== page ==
The challenges and solutions of growing old in Canada

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Scott McNabb, Executive Director, Homewatch CareGivers
Scott McNabb, Executive Director, Homewatch CareGivers

The Canadian population is growing old. This will have a ripple effect on seniors and family members, including children that care for them.

Recent government figures show that there are now more seniors age 65 and older than children age 15 and younger. The aging process is suddenly a major part of Canada’s future.

Scott McNabb, of Homewatch CareGivers, spoke in Oakville about the impact of aging. He is both knowledgeable and passionate about seniors’ objectives to live well and independently.

According to a Manulife survey completed in 2007, two-thirds of Canadians’ major concern about growing old is deteriorating physical health. Other significant concerns include losing independence, requiring long-term care or assisted living, running out of money and finally becoming a burden on their family.

According to McNabb, it is not just the aging process but the things that happen as we age. Falling is a major risk and accounts for the majority of emergency hospital visits for seniors.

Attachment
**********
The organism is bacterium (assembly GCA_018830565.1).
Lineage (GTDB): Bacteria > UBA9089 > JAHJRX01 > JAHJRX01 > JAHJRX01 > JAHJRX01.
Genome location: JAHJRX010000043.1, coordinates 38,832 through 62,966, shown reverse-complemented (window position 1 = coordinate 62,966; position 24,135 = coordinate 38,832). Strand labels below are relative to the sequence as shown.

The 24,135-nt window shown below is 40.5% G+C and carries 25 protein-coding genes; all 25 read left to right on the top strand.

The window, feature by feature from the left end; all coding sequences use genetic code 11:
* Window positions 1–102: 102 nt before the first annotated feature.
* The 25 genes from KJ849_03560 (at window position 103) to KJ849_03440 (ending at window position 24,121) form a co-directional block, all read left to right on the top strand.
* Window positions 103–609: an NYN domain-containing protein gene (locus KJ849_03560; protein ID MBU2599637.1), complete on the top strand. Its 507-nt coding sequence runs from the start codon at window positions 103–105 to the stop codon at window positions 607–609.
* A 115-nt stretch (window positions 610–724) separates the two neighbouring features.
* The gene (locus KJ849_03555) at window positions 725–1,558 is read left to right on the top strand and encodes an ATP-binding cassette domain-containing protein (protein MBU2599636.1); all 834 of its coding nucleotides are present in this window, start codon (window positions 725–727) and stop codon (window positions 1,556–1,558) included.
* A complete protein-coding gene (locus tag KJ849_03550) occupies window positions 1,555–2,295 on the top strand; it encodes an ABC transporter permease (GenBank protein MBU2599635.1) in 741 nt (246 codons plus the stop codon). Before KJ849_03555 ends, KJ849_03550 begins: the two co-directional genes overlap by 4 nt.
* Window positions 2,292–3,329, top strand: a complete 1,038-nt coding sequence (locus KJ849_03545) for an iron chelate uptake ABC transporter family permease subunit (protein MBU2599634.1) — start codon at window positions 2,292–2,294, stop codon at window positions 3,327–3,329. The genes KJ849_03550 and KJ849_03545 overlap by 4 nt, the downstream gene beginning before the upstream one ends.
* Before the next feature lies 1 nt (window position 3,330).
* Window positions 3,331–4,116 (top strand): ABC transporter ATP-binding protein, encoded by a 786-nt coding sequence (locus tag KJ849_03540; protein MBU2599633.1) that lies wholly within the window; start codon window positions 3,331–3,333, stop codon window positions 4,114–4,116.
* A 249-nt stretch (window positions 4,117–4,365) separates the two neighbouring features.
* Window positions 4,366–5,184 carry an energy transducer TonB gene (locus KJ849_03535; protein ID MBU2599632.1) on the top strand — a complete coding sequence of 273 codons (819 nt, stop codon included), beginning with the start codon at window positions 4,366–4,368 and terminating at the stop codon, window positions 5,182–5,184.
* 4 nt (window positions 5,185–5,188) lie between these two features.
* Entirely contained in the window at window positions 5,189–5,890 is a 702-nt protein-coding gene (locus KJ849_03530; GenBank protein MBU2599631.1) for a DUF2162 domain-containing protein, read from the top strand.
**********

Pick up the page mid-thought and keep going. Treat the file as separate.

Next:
Chronic illnesses can become a medical issue on the physical side and then there is the dreaded dementia. People’s minds deteriorate as a function of age.

At retirement age very few people have mental issues. However, by age 90 half the population suffer from some form of dementia.

If a senior with declining physical or mental health has a spouse to assist them the concern should include the spouse caregiver who is also likely a senior who will face declining health because of the stress and responsibilities of caring for their loved one.

It is recommended that people approaching retirement age develop a plan. The three most important ingredients are nutrition, fitness and maintaining a meaningful and engaged life.

One creative idea made during the presentation was to develop a medical résumé. This will be helpful to efficiently convey your medical status to a doctor and also will be useful if others assume the responsibility to speak on your behalf.

In anticipation of others speaking on your behalf it is advisable to consult with your lawyer to make sure that you have a power of attorney for property and a separate power of attorney for personal care.

The aging process can be expensive so a good foundation is to have sufficient cash flow that will allow you to afford extra expenses during your later years.

Staying in the family home might be your objective but if you require the services of various people to assist you then there is a financial cost.

We suggest when you are reviewing your retirement cash flow projections you include additional costs that might occur depending on your medical or physical condition.

Aging is part of the natural process. You need to have a plan and learn how to adapt to things that arise.Aging in Canada

 

As R.L. Stevenson said: “Life is not a matter of holding good cards, but of playing a poor hand well.”

The goal of many is to have a long and happy life. We strongly recommend you arrange all your affairs so that the dream of a long and happy life will be realized.